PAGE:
XRD diffractograms of both CW and PEI-CW (Fig. 6) were matched with the cellulose structure reference acquired from Internal Chemical Diffraction Data (ICDD) with structure code of 00-003-0192. According to Fig. 6, both CW and PEI-CW produced XRD patterns that consisted of amorphous halo with several peaks, thus both structures contain amorphous and crystalline phases, with higher crystallinity being observed in PEI-CW than CW. The crystalline phase is probably attributed to the cellulose in CW and PEI-CW, while hemicellulose and other constituents exhibit amorphous structure due to their susceptibility to chemical attack32. The existence of a peak at ~7° is related to increased interplanar distance caused by the larger disorderness produced during the sample modification as observed in methylcellulose samples extracted from the mango seeds fiber33 and sugarcane bagasse34.

Figure 6

XRD diffractograms of CW and PEI-CW matched with reference peaks of cellulose structure obtained from Internal Chemical Diffraction Data (ICDD).

Batch adsorption study

Contact time

The effects of contact time on RB5 and CR dyes adsorption onto PEI-CW are shown in Fig. 7(a),(b) respectively. A similar trend is observed for removal percentages of both dyes, where an initial rapid adsorption phase progressed to a slower adsorption phase until a plateau was reached. The maximum dye removal percentages were observed at 50 min (for RB5) and 106 min (for CR) respectively. The changes in adsorption capacities of both dyes by PEI-CW also corresponded to the changes in dye removal percentages. The occurrence of rapid adsorption phase at the initial stage is related to the abundant adsorption sites on PEI-CW that are available for interaction with the dyes molecules in the solution. Following the progression of adsorption process, the number of active sites available for adsorption process decreased, leading to a slower increase in the adsorption rate. The establishment of a plateau indicates the dynamic equilibrium between the adsorption and desorption of the dyes35. However, a significant difference could be observed on the removal percentages of RB5 (~99%) and CR (~86%) dyes, corresponding to the adsorption capacities of 24.8 mg/g and 21.0 mg/g, respectively. The higher removal of RB5 compared to CR onto PEI-CW is attributed to the different ionic strengths of the dye molecules as explained in Section 3.1.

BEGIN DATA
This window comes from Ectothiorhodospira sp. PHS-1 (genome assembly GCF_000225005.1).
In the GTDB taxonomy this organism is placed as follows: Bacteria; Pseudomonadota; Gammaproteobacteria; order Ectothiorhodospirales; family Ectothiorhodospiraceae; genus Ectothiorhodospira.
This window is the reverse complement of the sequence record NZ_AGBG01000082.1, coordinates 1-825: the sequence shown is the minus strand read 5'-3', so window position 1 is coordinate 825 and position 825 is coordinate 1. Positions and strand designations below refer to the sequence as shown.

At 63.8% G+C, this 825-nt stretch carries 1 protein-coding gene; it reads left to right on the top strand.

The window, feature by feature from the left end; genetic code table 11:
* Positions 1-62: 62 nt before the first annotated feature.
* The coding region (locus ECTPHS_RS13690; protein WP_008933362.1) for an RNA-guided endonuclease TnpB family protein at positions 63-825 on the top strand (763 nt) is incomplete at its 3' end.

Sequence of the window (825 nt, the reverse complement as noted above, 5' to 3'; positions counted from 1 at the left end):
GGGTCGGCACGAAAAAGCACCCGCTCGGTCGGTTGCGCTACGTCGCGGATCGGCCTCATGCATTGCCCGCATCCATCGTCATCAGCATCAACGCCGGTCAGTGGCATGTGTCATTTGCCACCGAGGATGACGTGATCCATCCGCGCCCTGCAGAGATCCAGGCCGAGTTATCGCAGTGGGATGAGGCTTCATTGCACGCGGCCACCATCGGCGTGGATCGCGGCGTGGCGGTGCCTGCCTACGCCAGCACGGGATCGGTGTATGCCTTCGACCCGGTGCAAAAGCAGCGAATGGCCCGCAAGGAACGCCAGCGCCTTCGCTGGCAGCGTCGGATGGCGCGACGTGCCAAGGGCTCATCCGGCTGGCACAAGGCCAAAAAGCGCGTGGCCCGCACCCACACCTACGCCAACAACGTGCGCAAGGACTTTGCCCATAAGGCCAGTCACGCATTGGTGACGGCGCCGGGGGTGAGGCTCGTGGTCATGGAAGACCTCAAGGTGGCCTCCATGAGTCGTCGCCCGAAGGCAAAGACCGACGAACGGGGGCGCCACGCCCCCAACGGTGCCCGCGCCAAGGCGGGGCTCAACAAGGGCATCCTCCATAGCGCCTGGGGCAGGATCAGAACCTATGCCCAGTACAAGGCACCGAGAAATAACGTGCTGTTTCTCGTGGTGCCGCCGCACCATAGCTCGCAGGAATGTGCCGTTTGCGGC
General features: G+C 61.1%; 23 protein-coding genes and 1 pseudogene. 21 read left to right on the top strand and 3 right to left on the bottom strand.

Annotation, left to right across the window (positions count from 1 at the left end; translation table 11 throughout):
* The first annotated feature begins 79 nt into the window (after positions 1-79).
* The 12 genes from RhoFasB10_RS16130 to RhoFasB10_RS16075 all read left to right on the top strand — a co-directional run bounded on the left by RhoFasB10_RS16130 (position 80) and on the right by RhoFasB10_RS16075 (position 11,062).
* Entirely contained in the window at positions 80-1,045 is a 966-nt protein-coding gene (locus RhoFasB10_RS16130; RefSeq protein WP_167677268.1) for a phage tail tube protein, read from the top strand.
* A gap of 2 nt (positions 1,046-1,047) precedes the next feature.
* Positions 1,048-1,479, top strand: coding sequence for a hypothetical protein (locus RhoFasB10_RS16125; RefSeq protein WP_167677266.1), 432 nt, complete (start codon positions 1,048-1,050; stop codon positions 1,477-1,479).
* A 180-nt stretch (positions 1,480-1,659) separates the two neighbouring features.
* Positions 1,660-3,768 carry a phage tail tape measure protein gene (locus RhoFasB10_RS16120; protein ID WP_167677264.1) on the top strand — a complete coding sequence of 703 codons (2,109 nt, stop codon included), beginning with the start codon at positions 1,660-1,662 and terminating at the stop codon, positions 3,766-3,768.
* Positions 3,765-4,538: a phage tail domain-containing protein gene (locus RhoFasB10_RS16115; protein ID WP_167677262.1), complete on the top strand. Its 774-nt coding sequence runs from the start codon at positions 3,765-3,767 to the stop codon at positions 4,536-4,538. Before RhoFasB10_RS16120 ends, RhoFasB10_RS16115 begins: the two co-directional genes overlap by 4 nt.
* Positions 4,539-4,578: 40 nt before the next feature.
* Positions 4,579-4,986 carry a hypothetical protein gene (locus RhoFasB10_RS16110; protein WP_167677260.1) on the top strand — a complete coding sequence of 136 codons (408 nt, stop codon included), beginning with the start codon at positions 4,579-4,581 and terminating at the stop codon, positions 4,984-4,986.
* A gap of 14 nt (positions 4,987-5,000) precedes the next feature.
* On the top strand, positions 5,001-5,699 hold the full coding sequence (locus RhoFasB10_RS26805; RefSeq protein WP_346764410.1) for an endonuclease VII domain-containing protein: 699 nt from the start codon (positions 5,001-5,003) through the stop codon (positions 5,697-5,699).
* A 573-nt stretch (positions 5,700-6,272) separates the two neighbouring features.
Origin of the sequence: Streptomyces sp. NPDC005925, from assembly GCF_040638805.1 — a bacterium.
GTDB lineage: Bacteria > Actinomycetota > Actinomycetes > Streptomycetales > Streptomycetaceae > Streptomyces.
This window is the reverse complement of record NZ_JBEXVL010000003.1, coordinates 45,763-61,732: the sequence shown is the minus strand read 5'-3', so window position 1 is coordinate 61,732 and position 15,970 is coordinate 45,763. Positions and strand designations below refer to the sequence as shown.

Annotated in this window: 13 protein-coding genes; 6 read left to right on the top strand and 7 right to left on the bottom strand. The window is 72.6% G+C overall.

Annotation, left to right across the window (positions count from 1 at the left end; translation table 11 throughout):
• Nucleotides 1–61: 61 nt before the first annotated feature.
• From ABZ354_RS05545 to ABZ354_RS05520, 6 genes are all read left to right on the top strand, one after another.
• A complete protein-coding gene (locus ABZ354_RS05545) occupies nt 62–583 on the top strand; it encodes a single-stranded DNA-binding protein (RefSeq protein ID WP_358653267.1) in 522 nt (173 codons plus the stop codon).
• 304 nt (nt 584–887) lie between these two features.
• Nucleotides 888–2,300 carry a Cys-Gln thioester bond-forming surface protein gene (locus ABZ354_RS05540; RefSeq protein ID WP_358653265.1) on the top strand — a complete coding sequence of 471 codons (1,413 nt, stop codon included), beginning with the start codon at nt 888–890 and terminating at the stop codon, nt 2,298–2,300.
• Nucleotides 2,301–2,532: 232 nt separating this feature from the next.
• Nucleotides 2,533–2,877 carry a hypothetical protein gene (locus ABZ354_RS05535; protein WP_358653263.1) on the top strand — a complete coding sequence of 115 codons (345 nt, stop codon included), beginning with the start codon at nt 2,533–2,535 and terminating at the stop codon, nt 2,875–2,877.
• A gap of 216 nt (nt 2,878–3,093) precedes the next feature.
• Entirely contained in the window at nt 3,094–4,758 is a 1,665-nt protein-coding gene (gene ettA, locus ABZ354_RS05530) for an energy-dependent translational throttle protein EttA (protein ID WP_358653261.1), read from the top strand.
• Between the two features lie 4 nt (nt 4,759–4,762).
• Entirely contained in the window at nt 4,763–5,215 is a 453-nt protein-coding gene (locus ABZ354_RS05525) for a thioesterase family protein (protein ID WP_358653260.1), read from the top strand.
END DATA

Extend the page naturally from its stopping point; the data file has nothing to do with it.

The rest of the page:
Figure 7

Effects of (a,b) contact time, (c,d) initial dye concentration, (e,f) temperature, (g,h) solution pH and (i,j) adsorbent dosage on the RB5 (black) and CR (red) adsorption onto PEI-CW (■ refers to removal percentage; ▲ refers to adsorption capacity).

Initial dye concentration